From public transit to banking, experiences should be designed with the customer in mind.
I was recently reading Nielsen’s 2018 Total Consumer Report and came across a quote: “Shoppers don’t shop departments. They shop needs.” This reminded me of a few studies we’ve completed at CCF over the years, in which a common theme surfaced time after time: Consumers’ personal needs far outweigh so many other decision-making factors when it comes to the products they buy and the brands they are loyal to.
Shoppers don’t shop departments. They shop needs.
-Nielsen 2018 Total Consumer Report
For instance, in the public transit space a great metro-wide system is good for everyone. But, what riders or potential riders really care about is whether or not there is a route or train line that serves their individual needs. Banking is the same. Sure, technology is great, but if I’m not comfortable with technology, there better be a brick and mortar location where I can complete my transactions. The flip? It’s also true. You can have your brick and mortar, but I want access to technology.
Brands like Apple, Google, Uber and Lyft often set the bar for customer experiences, often exceeding the expectations of the most discerning consumer. If I can pay that way using my Uber app, I should be able to with any other brand. This can make keeping pace and competing very difficult for a marketer. It can be even more difficult if you’re a smaller to mid-sized brand.
But it doesn’t have to be. You could decide to focus.
Years ago, crosstown agency Carmichael Lynch used a segmentation strategy they called “Focus On The Core” for brands like Harley Davidson, Porsche, Rapala and other passion brands. “Focus on the core and the rest will follow” is the line I remember most, and I believe it still holds true today. While a lot has changed over time, the basic needs of our audience(s) have not. I covered what these basic needs are in my last post, Connecting Emotionally To Drive Action. Our stance? Tap into any of these core human needs and you’ll increase your odds of building favor with your audience.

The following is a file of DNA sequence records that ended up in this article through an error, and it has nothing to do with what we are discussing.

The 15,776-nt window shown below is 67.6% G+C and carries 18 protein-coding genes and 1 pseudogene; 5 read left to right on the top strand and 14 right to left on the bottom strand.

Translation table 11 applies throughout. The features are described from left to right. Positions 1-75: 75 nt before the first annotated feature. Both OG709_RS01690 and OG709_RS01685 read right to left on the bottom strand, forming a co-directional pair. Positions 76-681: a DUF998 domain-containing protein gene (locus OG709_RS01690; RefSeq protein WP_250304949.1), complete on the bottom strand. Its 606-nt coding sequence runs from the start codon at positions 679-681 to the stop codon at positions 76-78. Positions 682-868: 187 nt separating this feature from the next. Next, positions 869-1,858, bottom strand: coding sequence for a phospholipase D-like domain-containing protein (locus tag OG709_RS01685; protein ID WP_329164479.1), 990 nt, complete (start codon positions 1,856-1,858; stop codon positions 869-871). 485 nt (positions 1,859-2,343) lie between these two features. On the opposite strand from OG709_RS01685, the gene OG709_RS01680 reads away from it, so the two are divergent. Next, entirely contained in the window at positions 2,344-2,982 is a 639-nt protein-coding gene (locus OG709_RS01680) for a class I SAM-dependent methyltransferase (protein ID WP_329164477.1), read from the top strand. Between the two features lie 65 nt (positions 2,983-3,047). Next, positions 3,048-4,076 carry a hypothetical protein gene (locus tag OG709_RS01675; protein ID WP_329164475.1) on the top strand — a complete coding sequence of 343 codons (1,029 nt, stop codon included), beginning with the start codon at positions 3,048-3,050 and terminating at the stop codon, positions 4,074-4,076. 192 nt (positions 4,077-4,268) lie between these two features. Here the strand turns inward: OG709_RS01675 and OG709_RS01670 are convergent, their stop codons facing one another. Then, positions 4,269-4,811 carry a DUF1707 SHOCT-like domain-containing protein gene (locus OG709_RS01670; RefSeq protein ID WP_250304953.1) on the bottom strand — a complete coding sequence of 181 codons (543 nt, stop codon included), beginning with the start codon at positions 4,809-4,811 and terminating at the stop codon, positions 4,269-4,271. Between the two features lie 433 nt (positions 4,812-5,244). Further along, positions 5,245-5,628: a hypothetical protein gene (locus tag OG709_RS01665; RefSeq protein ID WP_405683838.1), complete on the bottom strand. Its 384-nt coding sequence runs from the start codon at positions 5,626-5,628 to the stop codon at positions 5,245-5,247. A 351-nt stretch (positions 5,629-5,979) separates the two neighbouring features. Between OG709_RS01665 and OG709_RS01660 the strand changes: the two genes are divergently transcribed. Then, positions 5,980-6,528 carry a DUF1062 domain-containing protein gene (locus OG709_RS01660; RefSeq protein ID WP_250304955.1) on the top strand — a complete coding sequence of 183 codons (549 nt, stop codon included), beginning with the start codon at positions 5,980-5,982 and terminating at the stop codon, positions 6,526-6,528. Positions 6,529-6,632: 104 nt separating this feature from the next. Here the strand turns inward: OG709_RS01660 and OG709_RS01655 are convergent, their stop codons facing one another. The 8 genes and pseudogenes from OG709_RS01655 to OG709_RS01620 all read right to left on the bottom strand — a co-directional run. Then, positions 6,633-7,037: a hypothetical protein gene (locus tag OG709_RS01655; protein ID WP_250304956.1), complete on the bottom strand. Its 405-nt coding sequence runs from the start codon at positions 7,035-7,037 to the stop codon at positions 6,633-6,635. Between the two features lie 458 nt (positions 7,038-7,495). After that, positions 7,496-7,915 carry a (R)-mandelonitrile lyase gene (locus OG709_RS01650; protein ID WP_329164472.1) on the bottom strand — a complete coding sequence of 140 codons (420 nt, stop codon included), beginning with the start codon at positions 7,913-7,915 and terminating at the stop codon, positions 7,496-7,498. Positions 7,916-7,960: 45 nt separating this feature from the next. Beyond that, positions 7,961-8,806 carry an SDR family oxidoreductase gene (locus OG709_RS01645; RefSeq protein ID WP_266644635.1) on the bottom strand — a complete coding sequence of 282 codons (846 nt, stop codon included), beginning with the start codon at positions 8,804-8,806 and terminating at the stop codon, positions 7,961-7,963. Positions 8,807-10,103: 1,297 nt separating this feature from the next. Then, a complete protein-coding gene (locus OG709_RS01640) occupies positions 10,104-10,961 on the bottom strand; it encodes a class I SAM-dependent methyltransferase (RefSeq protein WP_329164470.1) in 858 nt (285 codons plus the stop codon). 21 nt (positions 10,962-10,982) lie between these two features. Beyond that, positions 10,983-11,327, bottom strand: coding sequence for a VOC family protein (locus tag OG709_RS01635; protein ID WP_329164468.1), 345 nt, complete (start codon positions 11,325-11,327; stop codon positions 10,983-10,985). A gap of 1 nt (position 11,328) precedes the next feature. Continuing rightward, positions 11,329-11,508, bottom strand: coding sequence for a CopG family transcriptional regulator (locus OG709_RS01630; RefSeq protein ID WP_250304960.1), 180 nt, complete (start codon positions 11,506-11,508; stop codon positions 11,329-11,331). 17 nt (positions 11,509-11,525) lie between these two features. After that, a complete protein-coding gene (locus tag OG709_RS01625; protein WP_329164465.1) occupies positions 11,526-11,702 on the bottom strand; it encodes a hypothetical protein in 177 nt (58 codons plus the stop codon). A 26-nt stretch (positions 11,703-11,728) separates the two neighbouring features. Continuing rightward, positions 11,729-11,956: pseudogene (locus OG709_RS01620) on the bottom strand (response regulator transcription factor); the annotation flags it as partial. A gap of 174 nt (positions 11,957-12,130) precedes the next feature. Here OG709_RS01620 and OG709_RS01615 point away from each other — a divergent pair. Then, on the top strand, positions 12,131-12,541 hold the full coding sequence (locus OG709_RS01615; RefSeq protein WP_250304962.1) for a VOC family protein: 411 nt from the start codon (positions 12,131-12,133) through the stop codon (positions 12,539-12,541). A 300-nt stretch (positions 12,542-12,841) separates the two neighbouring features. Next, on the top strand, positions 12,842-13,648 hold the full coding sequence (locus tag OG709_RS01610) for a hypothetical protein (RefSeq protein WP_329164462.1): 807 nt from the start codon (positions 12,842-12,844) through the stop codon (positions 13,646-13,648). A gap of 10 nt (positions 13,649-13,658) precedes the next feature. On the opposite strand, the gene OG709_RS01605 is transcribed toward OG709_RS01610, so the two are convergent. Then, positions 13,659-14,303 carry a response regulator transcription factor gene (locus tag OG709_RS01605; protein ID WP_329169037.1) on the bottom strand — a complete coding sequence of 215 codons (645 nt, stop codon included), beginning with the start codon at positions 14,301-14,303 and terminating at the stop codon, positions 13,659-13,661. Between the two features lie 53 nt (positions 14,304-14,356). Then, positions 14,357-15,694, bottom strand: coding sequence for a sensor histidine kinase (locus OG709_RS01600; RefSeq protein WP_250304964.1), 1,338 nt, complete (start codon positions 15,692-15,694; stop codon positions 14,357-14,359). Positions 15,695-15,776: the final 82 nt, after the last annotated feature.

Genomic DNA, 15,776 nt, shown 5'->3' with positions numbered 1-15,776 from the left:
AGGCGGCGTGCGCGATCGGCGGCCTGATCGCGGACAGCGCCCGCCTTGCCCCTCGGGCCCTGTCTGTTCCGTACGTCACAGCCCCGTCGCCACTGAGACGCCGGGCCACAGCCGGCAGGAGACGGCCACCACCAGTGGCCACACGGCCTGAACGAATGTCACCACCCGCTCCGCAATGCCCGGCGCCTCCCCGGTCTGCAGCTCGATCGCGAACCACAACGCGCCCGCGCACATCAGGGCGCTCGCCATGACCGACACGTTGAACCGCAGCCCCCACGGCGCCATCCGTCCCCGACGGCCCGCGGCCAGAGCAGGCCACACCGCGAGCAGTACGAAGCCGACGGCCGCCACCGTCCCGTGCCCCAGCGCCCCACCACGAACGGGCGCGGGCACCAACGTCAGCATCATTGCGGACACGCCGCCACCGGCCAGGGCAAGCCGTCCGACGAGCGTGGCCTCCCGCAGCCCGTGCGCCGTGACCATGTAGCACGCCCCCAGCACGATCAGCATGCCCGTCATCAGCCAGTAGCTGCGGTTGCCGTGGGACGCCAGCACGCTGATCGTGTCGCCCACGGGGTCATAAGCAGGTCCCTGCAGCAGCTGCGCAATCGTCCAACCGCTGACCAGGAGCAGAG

As you venture down this path here are three things to keep in mind.
- Focus in on a particular thing you do better than anyone else.
- Speak directly to their needs. Functional, and more importantly emotional. If you need to choose, choose emotional.
- Provide an exceptional experience. And yes, this means more than the transaction. Consider the entire customer journey. After all, you’re building a relationship, not just selling widgets.
Remember the earlier quote from the Nielsen Consumer Report: “Shoppers don’t shop departments. They shop needs.” Customize your approach to the specific needs of a desired segment and you’ll be in a really good position to win.
To learn more about connecting emotionally to drive action, please drop us a line. We’d love to talk.